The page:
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Parenting coach Niamh Hannan on teaching your kids responsibility – especially online

It’s said often because it’s true – parenting is one of life’s most difficult (and most rewarding) roles. Parents learn on the job. Navigating the difficulties of raising a child can be tricky at the best of times.

To lend a hand, we spoke to expert parenting coach Niamh Hannan to get the low-down on teaching your children responsibility – especially in the unchartered territory of smartphones and social media. Here are some FAQs.

When should kids get their first smartphone?

“I would really encourage parents of young children to hold off as long as possible! I see no need for primary school children to have a phone, although of course many do even from age 7 up. Once they have a smartphone you have very little control.”

How do I put boundaries in place with screens?

“From the beginning, once you give a child/teen a phone, I’d encourage you to do so on the understanding that they have to hand it over a half hour before bedtime – and then stick to that right through. There’s nothing worse than a young person being exposed to bullies and trolls late at night on their own in their bed, losing sleep and feeling isolated. Smartphones are like alcohol to the young brain – highly addictive. Parents: be aware!”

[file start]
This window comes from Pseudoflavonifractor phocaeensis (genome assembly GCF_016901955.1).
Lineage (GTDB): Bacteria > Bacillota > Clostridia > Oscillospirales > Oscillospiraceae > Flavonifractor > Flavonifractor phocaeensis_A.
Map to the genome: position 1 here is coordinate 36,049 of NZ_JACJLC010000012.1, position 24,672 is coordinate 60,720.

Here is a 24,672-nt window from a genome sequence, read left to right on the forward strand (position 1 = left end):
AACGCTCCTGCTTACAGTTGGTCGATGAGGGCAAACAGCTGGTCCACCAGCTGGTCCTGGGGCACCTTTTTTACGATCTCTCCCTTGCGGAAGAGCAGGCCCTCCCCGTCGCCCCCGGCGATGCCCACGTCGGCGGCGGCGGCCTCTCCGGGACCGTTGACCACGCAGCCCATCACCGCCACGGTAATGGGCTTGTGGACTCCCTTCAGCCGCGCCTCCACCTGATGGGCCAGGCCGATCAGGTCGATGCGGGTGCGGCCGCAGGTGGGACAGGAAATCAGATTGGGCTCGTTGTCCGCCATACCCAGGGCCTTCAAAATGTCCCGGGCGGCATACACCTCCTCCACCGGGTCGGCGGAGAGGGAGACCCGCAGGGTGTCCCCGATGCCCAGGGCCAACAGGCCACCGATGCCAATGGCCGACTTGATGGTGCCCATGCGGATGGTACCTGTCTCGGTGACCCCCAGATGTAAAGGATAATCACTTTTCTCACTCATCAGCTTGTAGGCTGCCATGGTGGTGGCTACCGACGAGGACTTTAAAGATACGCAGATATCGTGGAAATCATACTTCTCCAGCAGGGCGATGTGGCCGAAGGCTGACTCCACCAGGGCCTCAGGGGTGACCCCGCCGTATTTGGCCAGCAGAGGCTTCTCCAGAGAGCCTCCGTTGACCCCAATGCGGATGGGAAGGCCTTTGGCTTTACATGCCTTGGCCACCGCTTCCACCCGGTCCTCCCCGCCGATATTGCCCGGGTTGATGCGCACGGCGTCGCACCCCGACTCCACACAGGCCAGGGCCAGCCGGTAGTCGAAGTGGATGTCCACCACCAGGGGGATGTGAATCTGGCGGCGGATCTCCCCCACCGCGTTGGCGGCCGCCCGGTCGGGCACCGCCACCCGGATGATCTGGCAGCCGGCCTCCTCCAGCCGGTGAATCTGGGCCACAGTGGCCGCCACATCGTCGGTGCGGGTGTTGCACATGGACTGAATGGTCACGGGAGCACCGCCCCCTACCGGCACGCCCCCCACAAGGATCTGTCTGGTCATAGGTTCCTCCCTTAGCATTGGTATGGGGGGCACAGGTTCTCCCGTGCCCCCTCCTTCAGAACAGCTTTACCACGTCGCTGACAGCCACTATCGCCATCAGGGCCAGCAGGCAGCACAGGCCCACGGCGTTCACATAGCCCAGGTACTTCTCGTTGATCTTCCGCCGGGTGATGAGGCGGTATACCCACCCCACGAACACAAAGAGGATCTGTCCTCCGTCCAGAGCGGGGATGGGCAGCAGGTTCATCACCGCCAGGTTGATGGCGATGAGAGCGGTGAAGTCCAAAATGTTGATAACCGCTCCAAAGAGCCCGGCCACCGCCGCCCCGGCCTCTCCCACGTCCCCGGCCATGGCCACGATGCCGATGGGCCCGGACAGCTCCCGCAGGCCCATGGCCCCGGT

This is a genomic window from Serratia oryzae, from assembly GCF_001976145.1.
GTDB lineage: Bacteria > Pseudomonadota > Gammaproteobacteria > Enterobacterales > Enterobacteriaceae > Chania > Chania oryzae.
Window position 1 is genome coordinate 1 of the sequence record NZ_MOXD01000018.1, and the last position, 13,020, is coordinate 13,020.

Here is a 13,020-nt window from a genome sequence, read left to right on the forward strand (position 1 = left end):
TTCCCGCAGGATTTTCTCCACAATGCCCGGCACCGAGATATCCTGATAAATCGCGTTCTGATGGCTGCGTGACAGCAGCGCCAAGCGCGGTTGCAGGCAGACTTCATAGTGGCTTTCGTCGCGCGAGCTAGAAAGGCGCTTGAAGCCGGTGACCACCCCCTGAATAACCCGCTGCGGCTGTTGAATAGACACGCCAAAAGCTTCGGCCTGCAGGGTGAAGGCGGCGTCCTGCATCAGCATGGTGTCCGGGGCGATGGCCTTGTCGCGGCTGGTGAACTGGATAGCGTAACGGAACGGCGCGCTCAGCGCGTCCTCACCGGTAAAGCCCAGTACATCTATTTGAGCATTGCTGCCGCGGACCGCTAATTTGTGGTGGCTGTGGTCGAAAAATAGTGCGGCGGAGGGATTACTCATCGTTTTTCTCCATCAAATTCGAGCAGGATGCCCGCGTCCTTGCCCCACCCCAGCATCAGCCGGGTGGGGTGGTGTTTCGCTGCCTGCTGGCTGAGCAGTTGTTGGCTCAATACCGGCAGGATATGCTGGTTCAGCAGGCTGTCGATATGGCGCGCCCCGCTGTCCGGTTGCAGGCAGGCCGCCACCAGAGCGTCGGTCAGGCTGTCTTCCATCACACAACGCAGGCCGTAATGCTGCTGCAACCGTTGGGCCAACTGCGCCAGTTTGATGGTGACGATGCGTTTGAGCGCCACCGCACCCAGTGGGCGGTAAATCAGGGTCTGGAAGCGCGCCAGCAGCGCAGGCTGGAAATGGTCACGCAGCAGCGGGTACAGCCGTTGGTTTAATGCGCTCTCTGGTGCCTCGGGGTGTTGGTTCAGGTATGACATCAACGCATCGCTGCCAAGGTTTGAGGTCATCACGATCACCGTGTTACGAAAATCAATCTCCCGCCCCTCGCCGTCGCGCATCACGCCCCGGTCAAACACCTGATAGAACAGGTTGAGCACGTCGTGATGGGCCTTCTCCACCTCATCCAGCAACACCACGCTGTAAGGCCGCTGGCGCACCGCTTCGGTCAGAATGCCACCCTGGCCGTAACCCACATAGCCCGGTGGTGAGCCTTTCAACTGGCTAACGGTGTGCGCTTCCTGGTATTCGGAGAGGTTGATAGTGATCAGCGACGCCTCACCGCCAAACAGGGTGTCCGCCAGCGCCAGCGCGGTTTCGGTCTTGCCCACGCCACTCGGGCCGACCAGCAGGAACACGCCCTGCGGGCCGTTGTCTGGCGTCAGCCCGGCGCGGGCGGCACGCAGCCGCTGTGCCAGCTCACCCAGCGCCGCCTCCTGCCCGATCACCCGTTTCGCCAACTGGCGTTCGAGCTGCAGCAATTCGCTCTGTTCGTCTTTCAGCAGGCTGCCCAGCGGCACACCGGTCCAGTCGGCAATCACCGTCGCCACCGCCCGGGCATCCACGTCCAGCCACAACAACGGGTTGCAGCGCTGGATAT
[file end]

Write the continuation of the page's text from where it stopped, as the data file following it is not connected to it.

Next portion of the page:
How do I deal best with my little ones becoming teenagers?

“Let out the rope one inch at a time – gradually give your teen more responsibility in addition to more freedom. If they cope okay with that, then you can progress to the next step. The most important thing through the turbulent teen stage is to keep communication open. Prioritise rules and arguments – your relationship is more important than a clean room. Don’t take your teen personally.”

And how can I maintain a healthy relationship with my teenager – and their phone?

“Keep communication lines open with your teen. And monitor phone/internet usage! In first year phone usage is usually still on the sensible side, but by third year most teens are using their phone for too many hours a day, and late into the night.”

Open up a dialogue and remain vigilant

“Discuss, negotiate, learn about parental controls, learn about any apps they are using, learn about their social media. Many social media sites have a minimum age requirement – respect that, it’s there for a reason. Even if you fully trust your own child, once they are online you don’t really know who they are in contact with and being influenced by. Our job as parents is to protect them as much as we can, to keep them safe. They don’t really understand the online risks so it’s up to parents to communicate and put boundaries in place from the beginning.”

And finally… Niamh’s one essential tip

“Love your child unconditionally but know how to be firm too. Being able to say No (appropriately) helps create boundaries and safety.”

Niamh Hannan is a Chartered Psychologist with 18 years of specialised experience counselling teenagers and parents. She was the parenting expert on Newstalk’s Moncrieff Show for 2 years. More information and contact details are available through her website If in doubt, seek help by talking to your GP.

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